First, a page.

Embrace Immigrant Values to Succeed!

One might like to imagine that things were different in an earlier, gentler, and wiser era, but the history books tell us otherwise: there never was a golden age when immigrants and immigration were universally popular in the United States. In the 1840’s and 50’s, anti-immigrant sentiment spawned a political movement that became the “Know-Nothing Party,” and in the 1920s, Congress responded to public pressures to restrict immigration by sharply limiting the ability of Asians, as well as Eastern and Southern Europeans, to make a new life in the United States. Even back in the early days of the Republic, English speakers worried about the growing numbers of German settlers and whether their language and values might prevail.

That said, few Americans would now dispute the undeniable benefits conferred on our nation by the brains, brawn, entrepreneurial spirit, and sheer dynamism of the immigrants who made our country what it is today. Immigrants dug the Erie Canal and opened the western frontier, just as they later built the Transcontinental Railroad, linking the vast expanse of our nation from the Atlantic to the Pacific. They worked the mines, built the steel mills and the auto industry, and fueled the growth of the richest and most successful country in the history of the world. Hindsight, as they say, is 20-20, and looking back, it is easy to see how much better off we are due to the contributions of our immigrant forebears.

Not everyone is prepared to admit it, but immigration remains a vibrant motive force behind America’s economic growth, and our leadership in the knowledge economy. As we have noted several times in this space, immigrant entrepreneurs played a pivotal role in building the high-tech colossus that is Silicon Valley – and their brainpower has fueled scientific innovation and job creation throughout the country. So what is the secret of their success?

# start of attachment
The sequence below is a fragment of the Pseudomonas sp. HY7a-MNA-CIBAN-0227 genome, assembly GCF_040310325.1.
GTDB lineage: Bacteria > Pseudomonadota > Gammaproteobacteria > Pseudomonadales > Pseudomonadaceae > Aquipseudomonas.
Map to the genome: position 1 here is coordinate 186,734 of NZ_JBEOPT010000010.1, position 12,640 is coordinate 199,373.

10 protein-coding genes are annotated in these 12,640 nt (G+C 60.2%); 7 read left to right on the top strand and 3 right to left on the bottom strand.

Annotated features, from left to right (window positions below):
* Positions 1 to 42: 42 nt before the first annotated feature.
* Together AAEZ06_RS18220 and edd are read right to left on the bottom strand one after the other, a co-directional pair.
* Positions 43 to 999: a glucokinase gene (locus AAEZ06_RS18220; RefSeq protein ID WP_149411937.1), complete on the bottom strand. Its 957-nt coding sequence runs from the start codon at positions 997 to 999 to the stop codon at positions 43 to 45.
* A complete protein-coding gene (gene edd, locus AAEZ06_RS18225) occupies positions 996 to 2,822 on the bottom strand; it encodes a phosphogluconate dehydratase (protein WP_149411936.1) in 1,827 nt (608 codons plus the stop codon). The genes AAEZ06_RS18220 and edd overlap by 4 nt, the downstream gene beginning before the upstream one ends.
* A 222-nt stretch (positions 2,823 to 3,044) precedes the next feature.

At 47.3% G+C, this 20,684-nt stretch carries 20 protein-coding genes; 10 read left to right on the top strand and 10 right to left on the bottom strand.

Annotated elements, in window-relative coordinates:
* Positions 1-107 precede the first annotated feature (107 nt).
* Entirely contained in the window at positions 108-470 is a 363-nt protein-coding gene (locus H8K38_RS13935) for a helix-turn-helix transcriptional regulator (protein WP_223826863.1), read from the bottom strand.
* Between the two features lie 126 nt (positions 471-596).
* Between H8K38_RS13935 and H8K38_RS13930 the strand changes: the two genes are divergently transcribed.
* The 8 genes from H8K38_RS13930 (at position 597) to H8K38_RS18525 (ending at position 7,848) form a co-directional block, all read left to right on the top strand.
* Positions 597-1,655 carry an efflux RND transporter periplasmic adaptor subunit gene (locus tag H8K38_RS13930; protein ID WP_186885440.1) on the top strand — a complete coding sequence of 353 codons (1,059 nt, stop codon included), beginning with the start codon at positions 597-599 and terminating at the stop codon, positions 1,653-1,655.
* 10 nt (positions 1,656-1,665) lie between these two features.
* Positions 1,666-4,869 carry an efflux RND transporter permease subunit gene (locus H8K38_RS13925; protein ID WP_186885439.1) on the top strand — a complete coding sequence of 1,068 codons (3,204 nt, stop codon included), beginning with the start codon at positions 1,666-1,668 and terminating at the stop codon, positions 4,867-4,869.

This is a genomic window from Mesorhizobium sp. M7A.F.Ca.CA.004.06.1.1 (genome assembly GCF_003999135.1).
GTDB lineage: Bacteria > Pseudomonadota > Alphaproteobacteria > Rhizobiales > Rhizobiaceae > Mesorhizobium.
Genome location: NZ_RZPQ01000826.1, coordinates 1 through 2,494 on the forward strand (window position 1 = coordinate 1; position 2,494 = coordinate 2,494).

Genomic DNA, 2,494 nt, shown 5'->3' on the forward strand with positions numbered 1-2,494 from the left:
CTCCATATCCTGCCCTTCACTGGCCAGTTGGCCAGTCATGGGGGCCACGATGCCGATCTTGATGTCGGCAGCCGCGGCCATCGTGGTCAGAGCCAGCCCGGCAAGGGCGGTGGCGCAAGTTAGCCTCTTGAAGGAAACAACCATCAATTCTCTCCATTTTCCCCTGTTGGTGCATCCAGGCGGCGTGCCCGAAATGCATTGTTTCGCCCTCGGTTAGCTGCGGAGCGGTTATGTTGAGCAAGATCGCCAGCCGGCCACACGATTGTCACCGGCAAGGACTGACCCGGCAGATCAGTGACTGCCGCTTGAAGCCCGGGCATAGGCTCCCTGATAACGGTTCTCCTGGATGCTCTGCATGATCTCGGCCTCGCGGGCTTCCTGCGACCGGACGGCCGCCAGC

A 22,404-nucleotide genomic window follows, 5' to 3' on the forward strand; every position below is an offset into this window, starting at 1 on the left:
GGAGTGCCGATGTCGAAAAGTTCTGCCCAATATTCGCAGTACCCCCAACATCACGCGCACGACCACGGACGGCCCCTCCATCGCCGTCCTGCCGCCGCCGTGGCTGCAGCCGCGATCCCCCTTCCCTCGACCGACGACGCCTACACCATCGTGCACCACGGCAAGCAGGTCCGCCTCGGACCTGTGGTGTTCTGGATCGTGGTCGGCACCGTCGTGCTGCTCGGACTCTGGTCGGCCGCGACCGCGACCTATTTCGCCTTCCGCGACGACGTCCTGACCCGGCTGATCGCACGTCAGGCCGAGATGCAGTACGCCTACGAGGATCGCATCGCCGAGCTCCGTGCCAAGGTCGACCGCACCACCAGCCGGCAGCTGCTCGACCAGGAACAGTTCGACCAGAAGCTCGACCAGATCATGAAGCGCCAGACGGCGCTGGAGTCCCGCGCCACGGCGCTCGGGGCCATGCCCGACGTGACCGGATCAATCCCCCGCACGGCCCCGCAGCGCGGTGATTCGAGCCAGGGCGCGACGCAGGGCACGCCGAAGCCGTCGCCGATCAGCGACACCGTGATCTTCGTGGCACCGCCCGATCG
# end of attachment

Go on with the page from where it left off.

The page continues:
According to Glenn Llopis of, immigrant values laid the foundation for many successful companies and careers here – and native-born Americans would do well to watch and learn from this example. (See Why Employees Must Embrace Their Immigrant Values to Unleash Their True Potential, by Glenn Llopis, Llopis suggests that in the headlong rush to assimilation, we left behind an understanding of ourselves as hyphenated Americans, and in the process lost touch with our immigrant values.

We need to reconnect with these basic principles, Llopis says, arguing, “the immigrant perspective will be at the core of America’s economic and societal reinvention.” What does he mean by this? Llopis explains:

“America’s corporations have not fully realized the true strength of their talent pool potential given the great melting pot that exists in America. In so many aspects of our society, leaders are waiting for solutions rather than creating them. Immigrants are naturally wired to create economic opportunities. Now that America is struggling economically and is now learning how to reinvent itself from developing countries throughout the world, America’s corporations and their employees must not only be more entrepreneurial in their mindset, but also more culturally intelligent about themselves and the demographic shift in the U.S. This is the only way for our economy to grow and prosper organically and for people to continue to create new opportunities and cultivate innovation.”

Llopis contends that in a changing world, Americans need to adjust to new realities if they hope to succeed:

“America’s corporations have historically taught their employees to think linearly (inside the box). Employees must now be taught how to rewire themselves to think with circular vision (outside the box) in a manner that allows them to live their authentic immigrant values in the workplace. We all must embrace the survival mentality of the immigrant in order to continually innovate and thrive in America…”

It is precisely this “survival mentality of the immigrant” that is absent from most Americans, Llopis believes. In short, today’s Americans need to be constantly on the lookout for potential opportunities for profit and advancement – to be so thirsty for success that they squeeze every drop out of even the unlikeliest of opportunities. As we summarized in a post on a related Llopis article:

“What we need to learn from immigrants, according to Llopis, is the art of ‘earned serendipity,’ the luck that comes to those with the sharp eyes and good sense to see an opportunity when it comes their way, and to recognize the potential for advancement that’s latent even in mundane tasks. It comes from staying hungry – not getting fat, happy and complacent, not standing idle, waiting for a bigger opportunity to come along, but making the most of all the little opportunities that will lead to bigger and better things.” (See: Think Like an Immigrant to Get Ahead, MurthyBlog, 05.May.2011.)

We see certain opportunities and miss others, Llopis says, because of the ways we’re conditioned to think. You can only act on opportunities if you recognize them as such, Llopis argues; embracing the carpe diem mindset of our immigrant forebears will sharpen our focus – so we won’t miss the opportunities that are right in front of us!

Disclaimer: The information provided here is of a general nature and may not apply to any specific or particular circumstance. It is not to be construed as legal advice nor presumed indefinitely up to date.